Category Archives: community

How to be a Quiet Activist

How to Be a Quiet Activist

The squeaky wheel gets the grease.

Historically, before any major social and political changes occur, there are rallies, demonstrations, and uprisings.  When people feel ignored, dismissed, or oppressed they reach a boiling point and find dramatic ways to get attention made to their plight or cause.

Consider The Boston Tea Party, Labor demonstrations and organizations, the march from Selma, Pride Parades, the Million Man March, the Native American Pipeline Protest, and the Women’s March.  These are just a few in our U.S. history.

Whether you agree with their platforms or their choice of actions, one cannot disagree that these activists bold moves brought more attention to their movements and brought, at best, momentum for change and, at worst, started a conversation.

What if you believe in a cause but you aren’t very good at being squeaky?

Maybe you are introvert or shy away from loud crowds of people?  What if your responsibilities keep you from participating? Perhaps your temperament would not be a good addition to the cause. What can you do?

You Can Still Let Your Voice Be Heard

There are things you can do to support the front lines and they need you!

Movements always need supporters or the leaders just appear to be crazy ranters. And things don’t truly change until people adopt different attitudes and habits.

You can be heard by:

  • Signing petitions
  • Writing your lawmakers/people in power (a good starting point is or    
  • Sharing thoughtfully worded opinions by you or someone else on social media about your cause (Before sharing anything on social media, make sure it is factually correct, and that you are educated enough on the subject to have a thoughtful debate, and that you can do it without spewing vitriol or hate)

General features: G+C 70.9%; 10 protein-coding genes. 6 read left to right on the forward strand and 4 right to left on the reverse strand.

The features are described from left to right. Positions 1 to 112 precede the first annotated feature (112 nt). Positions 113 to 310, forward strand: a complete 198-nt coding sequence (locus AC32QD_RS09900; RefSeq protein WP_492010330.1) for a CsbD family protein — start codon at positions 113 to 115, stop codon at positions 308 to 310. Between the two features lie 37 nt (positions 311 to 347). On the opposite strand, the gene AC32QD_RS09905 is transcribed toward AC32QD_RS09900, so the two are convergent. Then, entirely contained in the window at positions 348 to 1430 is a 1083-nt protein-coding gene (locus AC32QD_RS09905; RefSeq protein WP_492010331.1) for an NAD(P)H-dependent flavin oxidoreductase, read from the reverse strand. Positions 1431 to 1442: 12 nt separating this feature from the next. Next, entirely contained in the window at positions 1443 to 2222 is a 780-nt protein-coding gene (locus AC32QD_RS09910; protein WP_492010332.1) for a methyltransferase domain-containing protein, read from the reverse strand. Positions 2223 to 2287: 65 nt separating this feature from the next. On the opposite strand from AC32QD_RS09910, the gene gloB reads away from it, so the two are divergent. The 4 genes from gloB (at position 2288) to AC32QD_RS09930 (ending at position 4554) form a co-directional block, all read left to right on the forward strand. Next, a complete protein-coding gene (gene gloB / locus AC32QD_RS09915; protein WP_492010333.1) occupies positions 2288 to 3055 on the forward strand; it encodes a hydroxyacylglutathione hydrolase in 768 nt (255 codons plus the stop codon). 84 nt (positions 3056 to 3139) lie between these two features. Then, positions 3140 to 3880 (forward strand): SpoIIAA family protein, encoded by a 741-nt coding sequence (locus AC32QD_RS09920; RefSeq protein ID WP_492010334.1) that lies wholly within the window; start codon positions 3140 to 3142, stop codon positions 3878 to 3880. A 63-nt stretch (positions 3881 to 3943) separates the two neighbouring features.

• Having an intelligent conversation or debate amongst those in your circle of influence. (Please note the word conversation, which is not the same as sermon and the same rules for social media apply here)
  • Vote

During this process, always be willing to listen to the other side before replying.  This way you can learn from them and address any concerns they might have about your thought process.  Or perhaps, in the midst of the back and forth, you may find a middle ground or a better approach to a problem (two heads are better than one).

Civilized conversation is also more persuasive than soapbox rants and name calling.  While that would seem to be common sense, it would appear in this day and age it is not as common as it used to be. Treating or speaking to people in a dignified manner is the greater influencer.

You Can Be Behind the Scenes

There is an enormous amount of work that goes into social and political change. You can always work behind the scenes to do the non glamorous jobs.

There is never a shortage of grunt work or the need for specialized services. You may be a painfully shy agoraphobic accountant but that is ok, they still need someone to keep the books even if you are never seen in public.

If all you have is a couple of odd hours here and there, I am sure you can find some way to be useful.  Just ask.

Financial Support

Money still talks.  Money is still necessary to help accelerate a cause.